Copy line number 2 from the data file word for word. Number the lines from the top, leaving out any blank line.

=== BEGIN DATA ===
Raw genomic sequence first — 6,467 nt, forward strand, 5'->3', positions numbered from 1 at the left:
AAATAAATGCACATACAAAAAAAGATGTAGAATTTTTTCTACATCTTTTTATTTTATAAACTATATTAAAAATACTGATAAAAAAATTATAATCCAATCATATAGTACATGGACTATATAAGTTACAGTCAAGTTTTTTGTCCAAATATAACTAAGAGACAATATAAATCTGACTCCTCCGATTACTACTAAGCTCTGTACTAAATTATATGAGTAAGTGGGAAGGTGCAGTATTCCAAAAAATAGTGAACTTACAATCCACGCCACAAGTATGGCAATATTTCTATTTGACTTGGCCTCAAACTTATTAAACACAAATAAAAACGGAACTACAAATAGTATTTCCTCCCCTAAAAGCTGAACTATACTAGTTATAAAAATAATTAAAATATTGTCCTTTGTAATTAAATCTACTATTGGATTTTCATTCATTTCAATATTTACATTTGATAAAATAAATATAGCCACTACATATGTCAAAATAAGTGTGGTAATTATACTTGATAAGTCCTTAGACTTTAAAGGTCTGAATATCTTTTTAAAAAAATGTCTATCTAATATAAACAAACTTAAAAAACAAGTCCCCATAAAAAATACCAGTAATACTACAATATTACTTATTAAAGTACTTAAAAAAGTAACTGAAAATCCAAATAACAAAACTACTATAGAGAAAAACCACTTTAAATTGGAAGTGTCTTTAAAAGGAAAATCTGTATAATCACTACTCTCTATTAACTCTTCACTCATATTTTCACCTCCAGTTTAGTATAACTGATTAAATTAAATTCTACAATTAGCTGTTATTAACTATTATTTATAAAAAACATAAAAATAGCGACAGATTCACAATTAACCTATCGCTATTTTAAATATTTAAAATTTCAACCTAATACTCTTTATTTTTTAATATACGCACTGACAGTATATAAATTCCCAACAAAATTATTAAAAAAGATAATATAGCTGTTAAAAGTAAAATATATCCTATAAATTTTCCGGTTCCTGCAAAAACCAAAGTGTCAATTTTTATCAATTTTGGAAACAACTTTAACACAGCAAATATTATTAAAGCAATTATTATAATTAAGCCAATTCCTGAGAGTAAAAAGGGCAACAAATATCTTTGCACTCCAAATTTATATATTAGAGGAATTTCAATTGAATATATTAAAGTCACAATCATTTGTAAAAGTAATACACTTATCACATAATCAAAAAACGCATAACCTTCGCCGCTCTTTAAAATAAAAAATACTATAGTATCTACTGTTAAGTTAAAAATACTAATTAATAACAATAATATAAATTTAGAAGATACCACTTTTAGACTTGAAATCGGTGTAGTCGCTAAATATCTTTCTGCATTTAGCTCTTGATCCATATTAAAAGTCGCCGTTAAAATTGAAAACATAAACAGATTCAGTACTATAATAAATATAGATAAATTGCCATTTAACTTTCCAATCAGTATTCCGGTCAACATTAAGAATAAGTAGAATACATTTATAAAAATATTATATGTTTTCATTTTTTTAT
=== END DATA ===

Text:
AAATAAATGCACATACAAAAAAAGATGTAGAATTTTTTCTACATCTTTTTATTTTATAAACTATATTAAAAATACTGATAAAAAAATTATAATCCAATCATATAGTACATGGACTATATAAGTTACAGTCAAGTTTTTTGTCCAAATATAACTAAGAGACAATATAAATCTGACTCCTCCGATTACTACTAAGCTCTGTACTAAATTATATGAGTAAGTGGGAAGGTGCAGTATTCCAAAAAATAGTGAACTTACAATCCACGCCACAAGTATGGCAATATTTCTATTTGACTTGGCCTCAAACTTATTAAACACAAATAAAAACGGAACTACAAATAGTATTTCCTCCCCTAAAAGCTGAACTATACTAGTTATAAAAATAATTAAAATATTGTCCTTTGTAATTAAATCTACTATTGGATTTTCATTCATTTCAATATTTACATTTGATAAAATAAATATAGCCACTACATATGTCAAAATAAGTGTGGTAATTATACTTGATAAGTCCTTAGACTTTAAAGGTCTGAATATCTTTTTAAAAAAATGTCTATCTAATATAAACAAACTTAAAAAACAAGTCCCCATAAAAAATACCAGTAATACTACAATATTACTTATTAAAGTACTTAAAAAAGTAACTGAAAATCCAAATAACAAAACTACTATAGAGAAAAACCACTTTAAATTGGAAGTGTCTTTAAAAGGAAAATCTGTATAATCACTACTCTCTATTAACTCTTCACTCATATTTTCACCTCCAGTTTAGTATAACTGATTAAATTAAATTCTACAATTAGCTGTTATTAACTATTATTTATAAAAAACATAAAAATAGCGACAGATTCACAATTAACCTATCGCTATTTTAAATATTTAAAATTTCAACCTAATACTCTTTATTTTTTAATATACGCACTGACAGTATATAAATTCCCAACAAAATTATTAAAAAAGATAATATAGCTGTTAAAAGTAAAATATATCCTATAAATTTTCCGGTTCCTGCAAAAACCAAAGTGTCAATTTTTATCAATTTTGGAAACAACTTTAACACAGCAAATATTATTAAAGCAATTATTATAATTAAGCCAATTCCTGAGAGTAAAAAGGGCAACAAATATCTTTGCACTCCAAATTTATATATTAGAGGAATTTCAATTGAATATATTAAAGTCACAATCATTTGTAAAAGTAATACACTTATCACATAATCAAAAAACGCATAACCTTCGCCGCTCTTTAAAATAAAAAATACTATAGTATCTACTGTTAAGTTAAAAATACTAATTAATAACAATAATATAAATTTAGAAGATACCACTTTTAGACTTGAAATCGGTGTAGTCGCTAAATATCTTTCTGCATTTAGCTCTTGATCCATATTAAAAGTCGCCGTTAAAATTGAAAACATAAACAGATTCAGTACTATAATAAATATAGATAAATTGCCATTTAACTTTCCAATCAGTATTCCGGTCAACATTAAGAATAAGTAGAATACATTTATAAAAATATTATATGTTTTCATTTTTTTAT